• The preponderance of evidence advises that the treatment of periodontal diseases may improve glycemic control; however, this is still inconclusive.28–37 A Cochrane Review reported that there is insufficient evidence to support the theory that improvement in glycemic control can be maintained 4 months following treatment using nonsurgical treatment modalities; however, treatment of periodontal disease is associated with improved glycemic control and about a 0.4% reduction in hemoglobin A1c (HbA1c).38 The report also suggested that maintaining clinical improvement in gly­cemic control beyond 6 months, can only be accomplished through ongoing professional periodontal treatment. In addition, the report noted that no one periodontal therapy is more effective than another in improving glycemic control in people with diabetes, and it is inconclusive whether adjunctive therapies improve periodontal treatment outcomes.
  • Periodontal indices that trend negatively may suggest a patient has unidentified prediabetes.39 For example, by observing changes in periodontal tissues, undiagnosed abnormal fasting plasma glucose may be detected. The development of glucose intolerance is associated with periodontal pockets.40 Periodontitis may be associated with decreased beta-cell function and impaired glucose metabolism. These are characteristic of prediabetes.41–43 In the Oral Infections, Glucose Intolerance and Insulin Resistance Study, Demmer et al54 found that higher subgingival colonization levels of specific periodontal microorganisms are associated with prediabetes.


Given the strong evidence that co-existing diabetes and periodontitis act together to amplify cumulative inflammatory burden, oral health professionals should identify and differentiate dental patients according to four risk categories. These patients may benefit from more comprehensive, profile-specific care, which may have the potential to avert or delay the onset of diabetes/periodontitis. A proposal on how these at-risk patient groups could be stratified and ideas on how care may be customized appear below.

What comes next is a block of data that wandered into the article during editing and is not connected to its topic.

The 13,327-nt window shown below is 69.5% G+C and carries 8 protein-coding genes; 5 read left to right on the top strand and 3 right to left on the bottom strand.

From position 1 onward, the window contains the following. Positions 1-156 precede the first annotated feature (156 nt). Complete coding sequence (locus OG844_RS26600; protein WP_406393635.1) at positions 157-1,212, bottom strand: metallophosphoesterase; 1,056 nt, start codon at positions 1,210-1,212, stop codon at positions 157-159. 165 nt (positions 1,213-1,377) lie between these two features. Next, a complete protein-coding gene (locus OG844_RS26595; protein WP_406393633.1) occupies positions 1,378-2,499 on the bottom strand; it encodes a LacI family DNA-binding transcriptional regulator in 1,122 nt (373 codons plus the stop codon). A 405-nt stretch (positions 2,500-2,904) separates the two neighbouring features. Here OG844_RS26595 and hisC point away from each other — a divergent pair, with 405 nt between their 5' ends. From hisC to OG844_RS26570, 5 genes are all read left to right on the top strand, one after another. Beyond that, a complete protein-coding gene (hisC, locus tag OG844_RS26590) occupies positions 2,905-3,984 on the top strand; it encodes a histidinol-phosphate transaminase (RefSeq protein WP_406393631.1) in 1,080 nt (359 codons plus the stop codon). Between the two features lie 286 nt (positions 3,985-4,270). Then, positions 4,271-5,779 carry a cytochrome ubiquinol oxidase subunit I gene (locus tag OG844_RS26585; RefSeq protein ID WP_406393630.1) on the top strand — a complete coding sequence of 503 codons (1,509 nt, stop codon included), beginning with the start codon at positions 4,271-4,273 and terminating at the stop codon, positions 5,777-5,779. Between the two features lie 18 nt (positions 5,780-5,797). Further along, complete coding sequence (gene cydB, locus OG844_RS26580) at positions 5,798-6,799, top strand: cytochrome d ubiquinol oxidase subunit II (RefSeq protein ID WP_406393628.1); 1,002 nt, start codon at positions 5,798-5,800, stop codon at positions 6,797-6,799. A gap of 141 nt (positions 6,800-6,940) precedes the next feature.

*right-click Save Image As to download this photo.

Category 1: Patients with diabetes and no periodontitis. It’s important to ask patients with diabetes about their most recent HbA1c test, which measures an individual’s average blood sugar control over the past 2 months to 3 months. Maintaining blood sugar levels as close to normal, as safely as possible, is the goal in diabetes care.55 The risk for diabetes-related complications can be brought about by small changes in HbA1c. Maintaining HbA1c to below or around 7% reduces complications, including a decrease in the risk of periodontitis. The opposite is also true—increased blood glucose signals the potential for increased susceptibility to periodontitis. People with diabetes should go for HbA1c testing as soon as they are diagnosed and then 2 times to 4 times a year depending on how well their blood sugar is under control.